The Taj Mahal looking ethereal at the end of its reflecting pool during our early morning visit.

Despite the lighting conditions, the doors did open on time, and after going through the security check, I dashed into the complex. I ran across the giant courtyard, through the main entrance, and right up to the famous spot where the Taj Mahal reflects in its elongated pool. Before I could catch a breath, I was already clicking away with both my cameras, getting a variety of shots, including both close-ups and wide angles.

Tourists busy snapping photos of the Taj Mahal at the end of its famous reflecting pool.

But I was not alone for long! A few minutes after I arrived people were already lined up right next to me for photos of their own. But in those few short minutes I was able to get some clean shots of the Taj Mahal, without any people in the frame.

An HDR image taken of the Taj Mahal at sunset, with my camera placed on the ground (no tripods allowed inside the site).

Since we had visited the Taj Mahal the afternoon before, we spent only about twenty minutes inside the complex the second time around. It was a nice, cool morning, and although there were some people around, it was not nearly as crowded as the first time we had visited the afternoon before. As a result, I was able to take more creative and interesting photos, including some high dynamic range (HDR) ones.

My beautiful wife with the equally beautiful white marble mausoleum of the Taj Mahal.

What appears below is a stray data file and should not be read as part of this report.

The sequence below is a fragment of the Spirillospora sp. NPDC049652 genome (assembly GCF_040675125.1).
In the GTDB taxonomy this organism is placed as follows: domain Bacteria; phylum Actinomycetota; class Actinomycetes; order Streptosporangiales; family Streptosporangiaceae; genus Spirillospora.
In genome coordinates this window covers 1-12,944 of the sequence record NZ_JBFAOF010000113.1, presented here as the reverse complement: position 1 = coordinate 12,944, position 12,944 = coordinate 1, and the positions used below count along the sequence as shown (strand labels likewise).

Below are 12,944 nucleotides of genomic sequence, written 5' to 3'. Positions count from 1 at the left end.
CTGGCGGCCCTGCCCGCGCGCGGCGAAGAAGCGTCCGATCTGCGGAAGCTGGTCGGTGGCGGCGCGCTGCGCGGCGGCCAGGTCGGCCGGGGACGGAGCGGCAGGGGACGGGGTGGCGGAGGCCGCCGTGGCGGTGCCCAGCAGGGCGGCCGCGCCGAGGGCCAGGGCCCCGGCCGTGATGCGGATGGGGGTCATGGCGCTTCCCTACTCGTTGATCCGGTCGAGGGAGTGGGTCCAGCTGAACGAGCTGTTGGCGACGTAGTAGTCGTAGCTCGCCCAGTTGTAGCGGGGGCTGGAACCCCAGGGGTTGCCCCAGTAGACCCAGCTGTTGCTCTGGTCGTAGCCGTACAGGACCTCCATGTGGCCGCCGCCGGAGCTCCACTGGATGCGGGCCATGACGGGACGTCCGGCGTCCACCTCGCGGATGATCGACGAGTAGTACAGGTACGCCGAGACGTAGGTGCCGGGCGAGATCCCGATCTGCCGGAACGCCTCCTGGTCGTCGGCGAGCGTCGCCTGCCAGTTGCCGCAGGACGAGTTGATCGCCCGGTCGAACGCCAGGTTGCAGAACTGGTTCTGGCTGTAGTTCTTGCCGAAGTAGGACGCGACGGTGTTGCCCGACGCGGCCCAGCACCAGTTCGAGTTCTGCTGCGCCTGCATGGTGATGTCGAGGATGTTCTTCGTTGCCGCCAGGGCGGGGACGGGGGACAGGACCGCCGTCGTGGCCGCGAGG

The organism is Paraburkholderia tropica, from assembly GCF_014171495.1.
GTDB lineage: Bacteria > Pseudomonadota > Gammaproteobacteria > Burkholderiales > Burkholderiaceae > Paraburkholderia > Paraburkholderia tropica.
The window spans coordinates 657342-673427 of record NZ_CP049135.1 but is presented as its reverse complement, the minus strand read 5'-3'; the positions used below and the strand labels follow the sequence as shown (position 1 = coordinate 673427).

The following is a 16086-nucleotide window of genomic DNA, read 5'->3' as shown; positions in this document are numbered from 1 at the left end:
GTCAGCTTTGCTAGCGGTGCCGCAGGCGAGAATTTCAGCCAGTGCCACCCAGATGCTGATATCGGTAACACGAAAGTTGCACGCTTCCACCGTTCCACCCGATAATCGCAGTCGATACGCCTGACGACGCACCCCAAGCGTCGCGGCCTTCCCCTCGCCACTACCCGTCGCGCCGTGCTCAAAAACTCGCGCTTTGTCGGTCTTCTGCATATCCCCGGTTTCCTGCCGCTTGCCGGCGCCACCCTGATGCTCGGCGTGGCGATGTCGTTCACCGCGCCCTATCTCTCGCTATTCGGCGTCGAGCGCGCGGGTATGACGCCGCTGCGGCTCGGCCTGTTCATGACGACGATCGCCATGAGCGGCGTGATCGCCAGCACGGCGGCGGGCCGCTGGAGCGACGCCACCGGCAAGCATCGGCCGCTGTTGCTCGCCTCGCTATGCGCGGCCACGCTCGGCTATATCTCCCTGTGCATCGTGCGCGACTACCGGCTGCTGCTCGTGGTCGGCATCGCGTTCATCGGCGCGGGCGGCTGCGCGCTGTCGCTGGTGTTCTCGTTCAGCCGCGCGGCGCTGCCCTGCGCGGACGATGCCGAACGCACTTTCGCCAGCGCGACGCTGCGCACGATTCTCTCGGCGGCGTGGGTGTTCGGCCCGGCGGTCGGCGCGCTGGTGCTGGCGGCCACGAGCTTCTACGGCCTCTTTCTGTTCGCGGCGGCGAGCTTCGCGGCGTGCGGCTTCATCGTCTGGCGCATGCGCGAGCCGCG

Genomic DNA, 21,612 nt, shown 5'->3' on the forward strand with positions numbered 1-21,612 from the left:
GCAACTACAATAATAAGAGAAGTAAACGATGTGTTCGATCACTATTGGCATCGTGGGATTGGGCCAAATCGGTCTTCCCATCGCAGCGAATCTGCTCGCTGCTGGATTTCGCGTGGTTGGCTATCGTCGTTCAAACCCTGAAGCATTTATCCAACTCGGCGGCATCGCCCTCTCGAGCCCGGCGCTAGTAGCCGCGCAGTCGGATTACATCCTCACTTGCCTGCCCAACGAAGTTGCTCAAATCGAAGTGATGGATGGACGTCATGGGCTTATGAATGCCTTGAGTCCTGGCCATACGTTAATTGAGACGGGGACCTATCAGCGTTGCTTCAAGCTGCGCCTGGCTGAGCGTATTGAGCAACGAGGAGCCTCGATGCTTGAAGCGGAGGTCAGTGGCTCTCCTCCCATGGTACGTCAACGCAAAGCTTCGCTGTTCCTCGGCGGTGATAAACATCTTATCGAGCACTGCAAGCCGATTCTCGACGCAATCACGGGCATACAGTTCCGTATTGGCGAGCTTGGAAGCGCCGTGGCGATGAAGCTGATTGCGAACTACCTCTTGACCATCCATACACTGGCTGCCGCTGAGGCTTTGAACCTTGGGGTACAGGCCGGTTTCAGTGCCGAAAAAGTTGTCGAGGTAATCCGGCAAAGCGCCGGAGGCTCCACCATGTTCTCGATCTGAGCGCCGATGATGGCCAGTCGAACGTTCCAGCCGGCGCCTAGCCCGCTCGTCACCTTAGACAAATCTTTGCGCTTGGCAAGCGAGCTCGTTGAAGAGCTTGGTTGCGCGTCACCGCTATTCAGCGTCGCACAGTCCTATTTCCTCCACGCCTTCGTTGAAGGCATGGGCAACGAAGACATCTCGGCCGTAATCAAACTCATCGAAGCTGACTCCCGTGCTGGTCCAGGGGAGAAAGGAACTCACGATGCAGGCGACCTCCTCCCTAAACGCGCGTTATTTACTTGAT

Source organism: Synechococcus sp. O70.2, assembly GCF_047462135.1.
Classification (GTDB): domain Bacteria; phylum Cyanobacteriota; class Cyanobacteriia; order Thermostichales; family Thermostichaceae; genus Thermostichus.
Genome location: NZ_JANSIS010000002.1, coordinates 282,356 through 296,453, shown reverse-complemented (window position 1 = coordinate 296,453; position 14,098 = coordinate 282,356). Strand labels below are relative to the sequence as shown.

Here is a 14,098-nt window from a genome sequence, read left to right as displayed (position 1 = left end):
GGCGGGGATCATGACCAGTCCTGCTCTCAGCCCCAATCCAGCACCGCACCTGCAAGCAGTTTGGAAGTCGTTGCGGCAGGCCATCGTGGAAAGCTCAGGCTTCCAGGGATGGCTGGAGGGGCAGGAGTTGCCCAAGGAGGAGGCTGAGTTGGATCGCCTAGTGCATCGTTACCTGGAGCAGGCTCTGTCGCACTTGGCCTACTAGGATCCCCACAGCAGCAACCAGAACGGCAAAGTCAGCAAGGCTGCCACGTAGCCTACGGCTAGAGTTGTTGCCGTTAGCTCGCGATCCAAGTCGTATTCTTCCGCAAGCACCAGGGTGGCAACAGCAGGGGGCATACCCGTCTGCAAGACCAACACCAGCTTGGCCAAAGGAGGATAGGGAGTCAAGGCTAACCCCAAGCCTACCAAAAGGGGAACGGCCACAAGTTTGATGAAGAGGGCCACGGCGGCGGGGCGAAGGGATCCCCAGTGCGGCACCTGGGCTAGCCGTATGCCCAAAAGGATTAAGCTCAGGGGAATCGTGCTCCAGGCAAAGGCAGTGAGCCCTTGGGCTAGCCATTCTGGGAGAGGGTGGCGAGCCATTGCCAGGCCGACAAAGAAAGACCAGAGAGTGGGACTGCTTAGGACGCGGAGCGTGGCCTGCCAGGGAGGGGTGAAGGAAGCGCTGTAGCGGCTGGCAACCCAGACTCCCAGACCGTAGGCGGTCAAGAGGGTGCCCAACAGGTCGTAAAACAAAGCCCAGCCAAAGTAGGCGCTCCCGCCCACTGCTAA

I used Canon’s in-camera HDR feature (not that great), but also placed the 5DM3 on the ground to take multiple frames at various exposures. Since I wasn’t allowed to bring a tripod into the Taj Mahal (plus the sun was quickly coming up) I had to find alternative solutions to get these HDR shots.

After we had our fill of this beautiful testament to love, we left to capture a different view of the Taj Mahal…which turned out to be one of my favorite excursions on our entire trip to India.

Some final words of advice. If you want a photo of the Taj Mahal without any people, you will have to arrive at the gates very early. Plan to arrive by 5:30AM, so that you are near the front of the line by the time the doors open at 6AM. Bring only items that are allowed, to ensure you get through security – that means no tripods for photographers! And don’t forget to have a good time!

Together in front of the Taj Mahal, with not another tourist in sight!

Even though we did not spend all day inside the complex, we still had a great experience. I was happy to get some photos in the early morning light and enjoy the peaceful atmosphere at that time of day. I can certainly say that sunrise at the Taj Mahal is a very different experience than sunset.


  • 1: A visit of the Taj Mahal is not complete if you don’t come for a sunrise view.
  • 2: Plan on arriving at least 20 minutes before the gates open to ensure you’re one of the first visitors.
  • 3: Leave any tripods with your guide since they are not allowed on the premises.